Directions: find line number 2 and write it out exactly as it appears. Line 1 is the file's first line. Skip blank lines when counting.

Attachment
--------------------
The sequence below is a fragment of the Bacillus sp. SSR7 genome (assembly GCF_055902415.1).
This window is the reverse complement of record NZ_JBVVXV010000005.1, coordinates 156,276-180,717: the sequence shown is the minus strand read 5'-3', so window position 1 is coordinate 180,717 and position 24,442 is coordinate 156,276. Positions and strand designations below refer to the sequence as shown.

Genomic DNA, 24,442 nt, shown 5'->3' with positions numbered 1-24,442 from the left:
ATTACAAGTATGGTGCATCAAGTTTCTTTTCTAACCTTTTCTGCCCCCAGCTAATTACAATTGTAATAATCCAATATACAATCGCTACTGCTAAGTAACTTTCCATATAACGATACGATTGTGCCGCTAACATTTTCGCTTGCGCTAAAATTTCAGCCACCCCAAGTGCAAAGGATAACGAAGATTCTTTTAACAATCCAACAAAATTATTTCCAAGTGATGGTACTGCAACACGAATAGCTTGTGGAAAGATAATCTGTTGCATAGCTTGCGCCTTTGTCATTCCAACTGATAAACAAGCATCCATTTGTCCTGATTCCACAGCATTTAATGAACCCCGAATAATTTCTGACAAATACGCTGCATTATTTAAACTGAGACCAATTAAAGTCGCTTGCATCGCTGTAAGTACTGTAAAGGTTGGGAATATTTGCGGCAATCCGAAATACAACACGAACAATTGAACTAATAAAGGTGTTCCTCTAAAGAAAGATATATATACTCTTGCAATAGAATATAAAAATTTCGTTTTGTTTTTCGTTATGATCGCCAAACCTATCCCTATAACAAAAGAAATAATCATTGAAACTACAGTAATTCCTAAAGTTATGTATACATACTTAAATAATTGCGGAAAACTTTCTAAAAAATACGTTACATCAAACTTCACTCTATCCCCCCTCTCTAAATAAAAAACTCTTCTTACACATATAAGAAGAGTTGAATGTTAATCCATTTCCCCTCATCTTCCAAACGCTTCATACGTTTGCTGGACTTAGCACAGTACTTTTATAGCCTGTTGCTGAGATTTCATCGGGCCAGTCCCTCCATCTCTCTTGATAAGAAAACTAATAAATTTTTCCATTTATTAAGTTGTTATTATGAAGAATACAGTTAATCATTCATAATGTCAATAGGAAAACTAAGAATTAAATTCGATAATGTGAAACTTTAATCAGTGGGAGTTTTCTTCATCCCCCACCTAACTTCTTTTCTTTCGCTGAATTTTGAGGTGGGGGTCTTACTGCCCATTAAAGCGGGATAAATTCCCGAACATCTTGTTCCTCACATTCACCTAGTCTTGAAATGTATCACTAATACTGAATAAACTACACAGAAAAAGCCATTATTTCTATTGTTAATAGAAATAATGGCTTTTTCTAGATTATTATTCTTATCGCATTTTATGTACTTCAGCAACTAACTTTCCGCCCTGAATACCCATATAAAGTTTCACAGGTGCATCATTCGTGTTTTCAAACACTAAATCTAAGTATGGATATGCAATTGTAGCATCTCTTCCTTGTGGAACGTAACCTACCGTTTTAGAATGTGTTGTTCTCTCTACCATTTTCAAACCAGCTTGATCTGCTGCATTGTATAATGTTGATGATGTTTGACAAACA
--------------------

This window is the reverse complement of record NZ_JBVVXV010000005.1, coordinates 156,276-180,717: the sequence shown is the minus strand read 5'-3', so window position 1 is coordinate 180,717 and position 24,442 is coordinate 156,276. Positions and strand designations below refer to the sequence as shown.